The nation's largest flight attendants' union is calling for disruptive passengers to be added to a national no-fly list after a spate of incidents in which flight attendants were "punched, kicked, spit on, and sexually assaulted."
Sara Nelson, president of the Association of Flight Attendants-CWA, referenced a disturbance on a cross-country American Airlines flight Sunday when a 50-year-old man tried to get into the cockpit and open the plane's exit door.
"You're either for protecting crew and passengers from these attacks or you're against," Nelson said in a statement on Tuesday.
"We need clear and consistent rules with strict consequences for those who cannot respect our collective efforts to keep everyone safe - in the air and on the ground," she said. "We urge the FAA, TSA, and DOJ to come together to implement a plan with due process to keep dangerous flyers on the ground."
Delta Airlines CEO Ed Bastian voiced his support for adding disruptive passengers to a no-fly list earlier this month, writing in a letter to Attorney General Merrick Garland that there should be "zero tolerance" for behavior that could affect safety.
Unruly behavior in the skies surged in 2021 as air travel rebounded during the coronavirus pandemic.
There were 5,981 reports of unruly passengers last year, 4,290 of which were related to face masks. About two-thirds of the 394 unruly passenger reports this year have been related to face masks.
Eight Republican senators wrote a letter to Garland on Monday to express their "strong opposition" to the proposed no-fly list, since most incidents are related to the mask mandate.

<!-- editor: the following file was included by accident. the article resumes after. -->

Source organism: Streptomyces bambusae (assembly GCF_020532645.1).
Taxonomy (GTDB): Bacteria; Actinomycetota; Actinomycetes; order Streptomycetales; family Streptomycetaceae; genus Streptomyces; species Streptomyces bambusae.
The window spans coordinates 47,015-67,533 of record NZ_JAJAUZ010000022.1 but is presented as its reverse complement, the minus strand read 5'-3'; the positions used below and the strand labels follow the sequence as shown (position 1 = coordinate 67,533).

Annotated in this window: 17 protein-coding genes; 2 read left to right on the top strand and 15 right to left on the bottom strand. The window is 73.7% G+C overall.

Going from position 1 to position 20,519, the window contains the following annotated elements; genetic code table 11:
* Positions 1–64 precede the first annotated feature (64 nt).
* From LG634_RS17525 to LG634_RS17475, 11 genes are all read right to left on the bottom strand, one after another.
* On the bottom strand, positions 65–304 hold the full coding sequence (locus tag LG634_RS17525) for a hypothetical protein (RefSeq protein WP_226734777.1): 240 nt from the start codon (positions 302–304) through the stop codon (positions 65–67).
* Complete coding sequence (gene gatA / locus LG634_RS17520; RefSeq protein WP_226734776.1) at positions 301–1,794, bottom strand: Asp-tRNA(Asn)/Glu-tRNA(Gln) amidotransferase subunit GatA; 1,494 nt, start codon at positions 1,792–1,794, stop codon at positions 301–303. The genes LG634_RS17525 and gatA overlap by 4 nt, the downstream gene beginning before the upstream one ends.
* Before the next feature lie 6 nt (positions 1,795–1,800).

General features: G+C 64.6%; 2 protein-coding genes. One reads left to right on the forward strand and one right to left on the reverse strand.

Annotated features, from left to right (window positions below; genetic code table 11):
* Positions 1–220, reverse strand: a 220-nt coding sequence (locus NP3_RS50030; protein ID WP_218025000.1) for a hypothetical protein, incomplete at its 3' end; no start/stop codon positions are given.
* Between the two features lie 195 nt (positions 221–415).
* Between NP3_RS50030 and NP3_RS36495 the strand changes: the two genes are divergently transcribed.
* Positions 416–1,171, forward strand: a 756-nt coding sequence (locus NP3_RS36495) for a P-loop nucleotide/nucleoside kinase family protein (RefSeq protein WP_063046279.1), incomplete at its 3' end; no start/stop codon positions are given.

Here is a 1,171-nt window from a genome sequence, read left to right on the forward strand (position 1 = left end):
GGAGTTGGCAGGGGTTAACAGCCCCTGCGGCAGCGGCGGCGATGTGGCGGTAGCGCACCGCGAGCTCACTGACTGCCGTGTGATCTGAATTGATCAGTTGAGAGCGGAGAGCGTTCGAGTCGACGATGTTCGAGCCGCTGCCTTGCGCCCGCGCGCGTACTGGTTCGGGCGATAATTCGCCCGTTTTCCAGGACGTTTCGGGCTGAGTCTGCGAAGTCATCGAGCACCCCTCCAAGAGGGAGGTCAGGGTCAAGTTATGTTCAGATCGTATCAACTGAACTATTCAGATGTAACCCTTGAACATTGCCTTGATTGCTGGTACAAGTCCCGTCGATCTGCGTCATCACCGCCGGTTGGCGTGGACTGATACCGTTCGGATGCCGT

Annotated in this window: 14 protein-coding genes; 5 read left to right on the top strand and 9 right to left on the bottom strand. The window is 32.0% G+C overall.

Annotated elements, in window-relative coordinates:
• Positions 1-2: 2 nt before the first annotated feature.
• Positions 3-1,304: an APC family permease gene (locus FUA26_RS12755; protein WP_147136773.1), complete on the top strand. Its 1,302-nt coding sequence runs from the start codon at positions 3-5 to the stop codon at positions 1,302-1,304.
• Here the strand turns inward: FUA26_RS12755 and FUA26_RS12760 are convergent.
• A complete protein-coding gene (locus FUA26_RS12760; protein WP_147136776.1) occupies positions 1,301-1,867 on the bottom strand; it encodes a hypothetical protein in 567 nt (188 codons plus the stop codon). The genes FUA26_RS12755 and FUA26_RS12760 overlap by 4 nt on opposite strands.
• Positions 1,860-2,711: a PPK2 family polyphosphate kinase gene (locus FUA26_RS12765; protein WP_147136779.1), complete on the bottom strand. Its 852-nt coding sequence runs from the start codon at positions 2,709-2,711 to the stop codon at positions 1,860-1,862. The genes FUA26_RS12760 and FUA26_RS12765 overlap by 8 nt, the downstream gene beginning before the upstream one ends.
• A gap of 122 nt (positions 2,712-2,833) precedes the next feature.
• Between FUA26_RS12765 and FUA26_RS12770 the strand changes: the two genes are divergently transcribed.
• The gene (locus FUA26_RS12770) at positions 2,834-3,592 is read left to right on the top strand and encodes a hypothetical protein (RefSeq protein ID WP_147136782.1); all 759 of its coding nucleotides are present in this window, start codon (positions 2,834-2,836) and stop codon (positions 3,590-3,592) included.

"Creating a federal ‘no-fly’ list for unruly passengers who are skeptical of this mandate would seemingly equate them to terrorists who seek to actively take the lives of Americans and perpetrate attacks on the homeland," the senators wrote. "The creation of this list by DOJ would result in a severe restriction on the ability of citizens to fully exercise their constitutional right to engage in interstate transportation."
Nelson, the president of the flight attendants union, said that "the worst attacks have nothing to do with masks."
"Our union continues to call for the creation of a centralized list of passengers who may not fly for a period of time after being fined or convicted of a serious incident," she said Tuesday.
Attorney General Merrick Garland issued a memo in November to crack down on disruptive passengers, directing prosecutors to prioritize federal crimes in the skies.
During the American Airlines flight on Sunday, a flight attendant bashed a man in the head with a coffee pot after he tried to get into the cockpit and open the plane's exit door. The flight was diverted to Kansas City as passengers and flight attendants subdued him.
On Friday, a Portland man tried to open the emergency exit door of a Delta Air Lines plane while in flight.
Last Wednesday, a Frontier Airlines flight was diverted to Raleigh, North Carolina, after a man started threatening other passengers and claiming that people were trying to stick him with needles.
The Associated Press contributed to this report.